The truth is that only by making wildlife attractive and profitable for local people will you convince them to protect it rather than destroy it. And, like it or not, trophy hunting is one of the most effective means of doing this. It brings vital money to remote areas with wild animals — the areas that sit outside the protected national parks that are funded mostly by government subsidies and tourists.

Locals in these ‘in between’ areas often get no benefit from sharing their land with wild animals, and frequently lose their homes, crops, or even lives to them. An average of 16 people are killed by wildlife in Zimbabwe every year — half of them by elephants. Aren’t those lives worth saving, too?

It is hypocritic­al and patronisin­g for Westerners to tell people in Africa that they should not benefit from trophy hunting while allowing the import of, for instance, chamois skins from Switzerlan­d or the export of antlers from deer culled in Scotland.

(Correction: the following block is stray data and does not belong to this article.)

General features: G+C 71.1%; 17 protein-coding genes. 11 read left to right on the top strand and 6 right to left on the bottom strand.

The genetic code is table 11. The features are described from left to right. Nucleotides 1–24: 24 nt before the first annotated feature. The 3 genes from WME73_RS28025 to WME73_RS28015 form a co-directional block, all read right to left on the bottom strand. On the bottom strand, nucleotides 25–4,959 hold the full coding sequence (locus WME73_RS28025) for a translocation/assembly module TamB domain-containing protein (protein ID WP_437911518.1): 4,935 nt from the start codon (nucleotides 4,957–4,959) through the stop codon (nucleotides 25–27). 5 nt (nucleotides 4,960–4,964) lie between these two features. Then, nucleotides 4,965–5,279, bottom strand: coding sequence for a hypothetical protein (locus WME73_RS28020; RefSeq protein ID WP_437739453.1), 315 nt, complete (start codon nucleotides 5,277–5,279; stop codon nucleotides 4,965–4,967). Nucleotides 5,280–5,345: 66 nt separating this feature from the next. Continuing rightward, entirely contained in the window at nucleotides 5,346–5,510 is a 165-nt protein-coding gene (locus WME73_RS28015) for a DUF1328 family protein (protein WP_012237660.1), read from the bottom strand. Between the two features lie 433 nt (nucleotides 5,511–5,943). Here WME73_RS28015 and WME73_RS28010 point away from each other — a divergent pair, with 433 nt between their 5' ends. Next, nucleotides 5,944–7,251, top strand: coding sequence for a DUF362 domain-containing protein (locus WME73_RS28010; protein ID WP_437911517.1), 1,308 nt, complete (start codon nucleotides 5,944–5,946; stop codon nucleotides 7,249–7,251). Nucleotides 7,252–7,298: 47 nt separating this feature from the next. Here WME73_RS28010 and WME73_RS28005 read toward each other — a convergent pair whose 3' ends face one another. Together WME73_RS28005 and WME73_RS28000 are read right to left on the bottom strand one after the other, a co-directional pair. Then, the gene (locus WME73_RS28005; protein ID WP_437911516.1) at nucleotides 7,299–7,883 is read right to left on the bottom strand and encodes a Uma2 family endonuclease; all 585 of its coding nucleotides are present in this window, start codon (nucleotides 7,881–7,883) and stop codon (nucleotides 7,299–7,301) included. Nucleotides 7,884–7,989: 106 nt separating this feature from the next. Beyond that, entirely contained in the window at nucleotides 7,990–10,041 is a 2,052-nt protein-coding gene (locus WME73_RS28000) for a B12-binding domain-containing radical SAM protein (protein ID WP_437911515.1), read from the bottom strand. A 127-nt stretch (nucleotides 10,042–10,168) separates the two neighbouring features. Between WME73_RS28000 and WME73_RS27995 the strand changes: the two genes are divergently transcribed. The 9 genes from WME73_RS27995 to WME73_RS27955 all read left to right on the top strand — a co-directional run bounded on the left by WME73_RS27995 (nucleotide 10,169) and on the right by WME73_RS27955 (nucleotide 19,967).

no wonder the High Commission­ers of several African countries have protested that the Bill reeks of colonialis­m — of ‘do as I say, not as I do’. If only this misguided Bill’s supporters had come to Zimbabwe to see the benefits of allowing limited and closely policed hunting.

As the population grew here in the 1960s and 1970s, and agricultur­e encroached further into wild land, farmers complained that they could not ‘farm in a zoo’, where wild animals could damage their crops and livestock.

It was a truth that meant poaching and snaring was rife. To manage this, in 1975 the government gave control of these ‘in between’ areas to the local communitie­s to manage as they pleased.

It sparked a huge movement in game ranching, and soon a market for licensed hunting was found. Due to civil war in Zimbabwe, the benefits of this policy only picked up apace in the 1990s, and a multimilli­ondollar industry has since blossomed across Zimbabwe and South Africa. At the same time, wildlife has flourished.

In the 1970s, Kenya took the opposite approach. After independen­ce, population growth increased the pressure on land. But a muscular animal rights lobby meant hunting was banned in areas where farming and wildlife tried to co-exist.

Kenya has grappled with high levels of illegal poaching ever since, losing 70 per cent of its wildlife outside its protected areas.